Tumor environment and inflammation play important roles in tumor development [4]. The components of the tumor microenvironment include the response cells, such as neutrophils, monocytes, lymphocytes, platelets, and cytokines. Several inflammatory cell parameters, including the neutrophil-lymphocyte ratio, platelet-lymphocyte ratio, C-reactive protein/albumin ratio, and systemic immune-inflammation index (SII), are derived using these meditators. The SII is an index that is calculated on the basis of the platelet, neutrophil, and lymphocyte counts. The SII has been used to evaluate the pretreatment balance between inflammatory factors and immune status of patients with cancer [5,6,7,8]. The SII is associated with the prognosis of patients with breast cancer, although the results are controversial [9,10,11,12,13,14,15,16]. Therefore, we performed the current meta-analysis to identify the prognostic impact of the SII in patients with breast cancer by aggregating all available data.

Materials and methods

Search strategy

The current meta-analysis was conducted according to the Preferred Reporting Items for Systematic Reviews and Meta-Analyses Statement [17]. A literature search was using PubMed, Web of Science, EMBASE, and Cochrane Library databases for relevant articles, from their inception to May 12, 2020. The following search terms were used: (systemic immune-inflammatory index or SII or systemic-immune-inflammation index or systemic immune-inflammation index) and (breast carcinoma or breast tumor or Breast Cancer or Breast Tumors or Cancer of Breast or Cancer of the Breast or Human Mammary Carcinoma or Mammary Carcinoma, Human or Mammary Neoplasm, Human or Mammary Neoplasms, Human or Neoplasms, Breast or Tumors, Breast or Breast Neoplasm or Breast Tumor or Cancer, Breast or Carcinoma, Human Mammary or Carcinomas, Human Mammary or Human Mammary Carcinomas or Human Mammary Neoplasm or Human Mammary Neoplasms or Mammary Carcinomas, Human or Neoplasm, Breast or Neoplasm, Human Mammary or Neoplasms, Human Mammary or Tumor, Breast). The references of the searched articles were also manually checked for additional relevant records. The language of publication was restricted to English. There were no restrictions on the study design (prospective or retrospective), location, or ethnicity. The current meta-analysis collected data from previously published studies; therefore, approval was not required from the ethical committee or medical institutional board.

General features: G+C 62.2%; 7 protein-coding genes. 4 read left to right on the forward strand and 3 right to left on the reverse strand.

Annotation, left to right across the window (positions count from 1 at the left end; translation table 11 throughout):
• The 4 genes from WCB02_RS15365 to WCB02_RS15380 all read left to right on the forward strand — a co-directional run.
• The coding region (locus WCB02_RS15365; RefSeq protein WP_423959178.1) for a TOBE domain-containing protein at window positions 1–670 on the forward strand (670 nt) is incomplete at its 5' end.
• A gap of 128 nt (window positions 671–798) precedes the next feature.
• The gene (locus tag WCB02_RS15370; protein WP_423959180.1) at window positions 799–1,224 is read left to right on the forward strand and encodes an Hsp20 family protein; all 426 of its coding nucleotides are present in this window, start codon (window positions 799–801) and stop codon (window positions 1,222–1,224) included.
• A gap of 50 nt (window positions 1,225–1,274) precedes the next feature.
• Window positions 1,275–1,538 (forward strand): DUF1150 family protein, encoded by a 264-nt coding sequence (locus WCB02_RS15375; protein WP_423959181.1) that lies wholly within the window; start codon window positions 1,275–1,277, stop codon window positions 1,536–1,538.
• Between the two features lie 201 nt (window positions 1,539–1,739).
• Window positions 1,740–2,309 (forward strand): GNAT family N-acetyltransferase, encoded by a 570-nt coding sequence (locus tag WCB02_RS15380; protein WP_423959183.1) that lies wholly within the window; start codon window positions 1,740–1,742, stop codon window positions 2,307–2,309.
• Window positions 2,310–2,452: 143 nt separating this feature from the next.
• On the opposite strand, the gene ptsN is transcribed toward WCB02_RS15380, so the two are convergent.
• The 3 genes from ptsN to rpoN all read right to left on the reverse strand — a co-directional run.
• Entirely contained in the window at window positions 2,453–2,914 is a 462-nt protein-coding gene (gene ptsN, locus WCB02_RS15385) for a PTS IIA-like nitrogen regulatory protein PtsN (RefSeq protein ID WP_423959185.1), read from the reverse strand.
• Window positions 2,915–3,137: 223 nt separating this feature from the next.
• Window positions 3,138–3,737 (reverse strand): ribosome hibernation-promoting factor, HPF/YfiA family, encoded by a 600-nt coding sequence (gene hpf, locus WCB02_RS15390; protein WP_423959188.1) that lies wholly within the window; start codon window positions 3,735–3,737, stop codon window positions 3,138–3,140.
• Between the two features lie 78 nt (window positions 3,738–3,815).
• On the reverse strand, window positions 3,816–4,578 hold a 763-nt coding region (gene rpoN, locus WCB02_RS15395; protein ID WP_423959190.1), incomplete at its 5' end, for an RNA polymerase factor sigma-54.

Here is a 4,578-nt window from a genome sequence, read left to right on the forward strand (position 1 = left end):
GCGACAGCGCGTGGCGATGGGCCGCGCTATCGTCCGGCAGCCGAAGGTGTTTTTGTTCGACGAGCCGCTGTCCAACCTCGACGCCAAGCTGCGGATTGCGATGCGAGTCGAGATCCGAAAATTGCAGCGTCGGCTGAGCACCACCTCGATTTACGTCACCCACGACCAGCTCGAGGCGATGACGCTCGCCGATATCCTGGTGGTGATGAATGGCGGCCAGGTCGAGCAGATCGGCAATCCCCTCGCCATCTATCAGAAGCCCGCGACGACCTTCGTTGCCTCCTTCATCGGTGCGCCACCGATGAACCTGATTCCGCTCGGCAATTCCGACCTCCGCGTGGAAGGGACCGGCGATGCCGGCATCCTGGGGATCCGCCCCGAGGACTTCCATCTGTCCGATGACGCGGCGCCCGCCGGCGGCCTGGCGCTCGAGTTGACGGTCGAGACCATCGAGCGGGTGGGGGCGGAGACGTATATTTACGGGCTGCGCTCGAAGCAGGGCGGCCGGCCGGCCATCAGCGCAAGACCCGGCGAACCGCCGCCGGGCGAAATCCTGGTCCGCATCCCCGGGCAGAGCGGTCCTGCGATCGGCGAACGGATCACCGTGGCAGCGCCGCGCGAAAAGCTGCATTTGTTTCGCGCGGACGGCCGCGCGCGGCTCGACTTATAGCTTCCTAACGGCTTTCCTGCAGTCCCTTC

Inclusion and exclusion criteria

The inclusion criteria for eligible studies were as follows: (1) all patients were diagnosed with breast cancer; (2) studies reported the association between the SII and prognosis of patients with breast cancer; (3) a cutoff value was given for defining a high and a low SII; (4) the hazard ratios (HRs) with 95% confidence intervals (CIs) for survival outcomes were reported or sufficient data were given for calculating the HRs with 95% CIs. The following studies were excluded: (1) letters, reviews, and case reports; (2) duplicate studies; (3) studies with insufficient data; and (4) animal studies.

Data extraction and quality assessment